Second, this decision paved the way for Craven to come up with a mythologized killer that would trump any other in the genre: Freddy Krueger. Freddy is something no one ever expected to see in a killer. His arrival completed the not-so-holy trinity of horror villains, which so far was made-up of just Michael Myers and Jason Voorhees (two similarly stoic killers whose distinguishing traits involved wearing masks, not talking, and slowly preying on their victims). But Freddy was the opposite of his predecessors. He was witty, talked a lot, and wished for his victims to see him and to know him. He was and wanted to be the center of attention; hell, part of the premise actually involves the fact that he needs to be remembered in order to have strength. And even though he is supernatural, Freddy has a very human -albeit highly psychopathic- side to him. He feels a wide range of emotions: We often see him angry and frustrated, or laughing joyfully when he kills one of his victims. And I think that makes him even scarier.
And finally, the underlying brilliancy in Craven’s masterpiece is how it penetrated the minds of everyone growing up during its time: Wes Craven alone is responsible for the collective fear of sleep of a whole generation. You see, after watching any other horror film, fear might make sleep a little hard to come by, but when it finally does, that’s about it. You’re free to wander blissfully into your dreams. But with A Nightmare on Elm Street, turning off the TV and going to bed was simply not an option. To better illustrate this, in a documentary called Never Sleep Again: The Elm Street Legacy (you can stream it on Shudder), Lin Shaye opens with a line: “Freddy was to dreams what Jaws was to swimmers”. The thing is, you can avoid sharks all you want by not going to the beach, but you can’t avoid sleeping. And that is what has made Freddy out to be the ultimate boogeyman.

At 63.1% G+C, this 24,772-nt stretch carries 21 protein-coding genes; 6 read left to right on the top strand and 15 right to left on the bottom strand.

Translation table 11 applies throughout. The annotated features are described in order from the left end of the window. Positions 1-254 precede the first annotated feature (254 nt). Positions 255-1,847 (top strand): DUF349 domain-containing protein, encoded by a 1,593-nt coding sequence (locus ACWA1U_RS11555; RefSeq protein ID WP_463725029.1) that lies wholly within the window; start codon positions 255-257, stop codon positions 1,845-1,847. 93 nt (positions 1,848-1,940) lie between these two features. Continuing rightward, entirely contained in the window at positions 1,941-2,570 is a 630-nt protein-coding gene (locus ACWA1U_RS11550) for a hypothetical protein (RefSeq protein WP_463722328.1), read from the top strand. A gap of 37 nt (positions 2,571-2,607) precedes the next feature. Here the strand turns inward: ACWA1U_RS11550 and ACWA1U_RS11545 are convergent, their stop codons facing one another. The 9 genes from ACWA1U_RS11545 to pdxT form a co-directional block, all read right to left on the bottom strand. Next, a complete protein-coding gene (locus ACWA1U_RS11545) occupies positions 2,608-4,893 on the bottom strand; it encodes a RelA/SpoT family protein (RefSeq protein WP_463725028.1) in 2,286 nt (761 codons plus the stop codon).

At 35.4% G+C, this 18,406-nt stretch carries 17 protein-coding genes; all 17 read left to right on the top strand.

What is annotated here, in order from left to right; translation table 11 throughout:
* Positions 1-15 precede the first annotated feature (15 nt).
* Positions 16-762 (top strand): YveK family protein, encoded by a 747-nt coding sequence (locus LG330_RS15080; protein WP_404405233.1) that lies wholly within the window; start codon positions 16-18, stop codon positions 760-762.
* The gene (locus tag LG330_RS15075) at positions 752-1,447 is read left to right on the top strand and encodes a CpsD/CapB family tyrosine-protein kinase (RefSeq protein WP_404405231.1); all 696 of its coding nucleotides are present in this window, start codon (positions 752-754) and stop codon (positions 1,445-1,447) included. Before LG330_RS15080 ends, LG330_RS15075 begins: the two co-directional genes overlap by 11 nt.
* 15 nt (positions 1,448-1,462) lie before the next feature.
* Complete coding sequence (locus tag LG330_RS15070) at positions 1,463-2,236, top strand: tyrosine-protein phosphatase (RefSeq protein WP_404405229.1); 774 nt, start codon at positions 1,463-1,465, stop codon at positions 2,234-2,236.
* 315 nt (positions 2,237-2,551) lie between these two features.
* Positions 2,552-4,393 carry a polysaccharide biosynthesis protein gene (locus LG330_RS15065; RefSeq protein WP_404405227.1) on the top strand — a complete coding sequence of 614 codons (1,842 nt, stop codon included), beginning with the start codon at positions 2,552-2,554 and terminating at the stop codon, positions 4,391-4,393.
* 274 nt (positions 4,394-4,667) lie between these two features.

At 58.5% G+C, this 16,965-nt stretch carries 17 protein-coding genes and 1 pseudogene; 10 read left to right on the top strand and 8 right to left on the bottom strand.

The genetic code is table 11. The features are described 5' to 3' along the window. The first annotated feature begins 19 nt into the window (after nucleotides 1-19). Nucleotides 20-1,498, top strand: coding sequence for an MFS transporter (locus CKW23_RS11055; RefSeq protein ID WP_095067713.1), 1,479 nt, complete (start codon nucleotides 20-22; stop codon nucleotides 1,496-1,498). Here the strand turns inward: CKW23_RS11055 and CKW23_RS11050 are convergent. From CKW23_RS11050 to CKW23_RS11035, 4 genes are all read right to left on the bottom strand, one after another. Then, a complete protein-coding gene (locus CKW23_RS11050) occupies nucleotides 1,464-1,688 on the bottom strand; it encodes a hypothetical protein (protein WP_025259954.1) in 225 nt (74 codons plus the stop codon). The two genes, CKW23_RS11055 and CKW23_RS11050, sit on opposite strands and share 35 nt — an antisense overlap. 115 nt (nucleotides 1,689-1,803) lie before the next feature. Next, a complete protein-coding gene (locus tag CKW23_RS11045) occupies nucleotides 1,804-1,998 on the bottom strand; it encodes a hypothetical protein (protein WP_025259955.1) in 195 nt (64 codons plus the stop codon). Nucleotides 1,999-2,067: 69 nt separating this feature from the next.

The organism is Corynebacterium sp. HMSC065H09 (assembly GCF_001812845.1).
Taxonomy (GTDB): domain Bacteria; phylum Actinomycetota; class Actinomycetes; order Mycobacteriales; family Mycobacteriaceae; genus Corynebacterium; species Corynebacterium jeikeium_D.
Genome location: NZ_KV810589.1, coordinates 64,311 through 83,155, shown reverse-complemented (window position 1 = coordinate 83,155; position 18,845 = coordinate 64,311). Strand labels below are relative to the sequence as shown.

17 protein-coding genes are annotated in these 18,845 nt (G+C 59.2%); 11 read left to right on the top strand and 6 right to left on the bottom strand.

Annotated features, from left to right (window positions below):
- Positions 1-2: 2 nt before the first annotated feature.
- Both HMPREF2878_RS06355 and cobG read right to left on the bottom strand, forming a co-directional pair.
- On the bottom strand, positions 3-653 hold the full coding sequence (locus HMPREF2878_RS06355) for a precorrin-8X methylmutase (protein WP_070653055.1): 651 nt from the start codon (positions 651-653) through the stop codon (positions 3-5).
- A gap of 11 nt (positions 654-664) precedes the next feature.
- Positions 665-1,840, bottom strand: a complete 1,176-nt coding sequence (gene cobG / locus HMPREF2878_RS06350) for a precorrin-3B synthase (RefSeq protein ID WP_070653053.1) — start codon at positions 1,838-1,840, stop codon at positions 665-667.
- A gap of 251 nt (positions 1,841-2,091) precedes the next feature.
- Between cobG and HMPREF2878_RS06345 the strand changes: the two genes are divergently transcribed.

In contrast, the rise of the slasher also saw the rise of an archetype of horror: That of the female heroine, also known as… -if you’ve been following me for a while, you should know this by now- the final girl. A Nightmare on Elm Street not only gave birth to an iconic villain but also to its counterpart: Nancy Thompson. Nancy was the ultimate girl-next-door-turned-badass, and her character reinforced a trope that has been followed by horror directors ever since -and deconstructed by many too-. She is naïve yet resourceful, and ultimately finds the way to defeat Freddy… or so we think. And as we know, she will come to be a legend in herself, fighting Freddy a second and a third time in A Nightmare on Elm Street 3: Dream Warriors and Wes Craven’s New Nightmare.
All in all, A Nightmare on Elm Street is a clever piece of horror that revolutionised the genre for the decades that were to come. Obviously, the franchise fell into that hole of overproduction that most horror franchises stumble upon. Up to this day, there are 9 films, including a remake and a crossover, and let’s face it, most of them are pretty bad. Actually, the only real good films are the three I’ve mentioned, which constitute the original Craven trilogy. But no matter what, the franchise saw a character that had the potential of being iconic and helped institute him as the villain of a generation. A Nightmare on Elm Street is innovative, original, fun and intelligent, and even though the horror genre is constantly reinvented throughout the years, this is one of those films that will never ever be forgotten.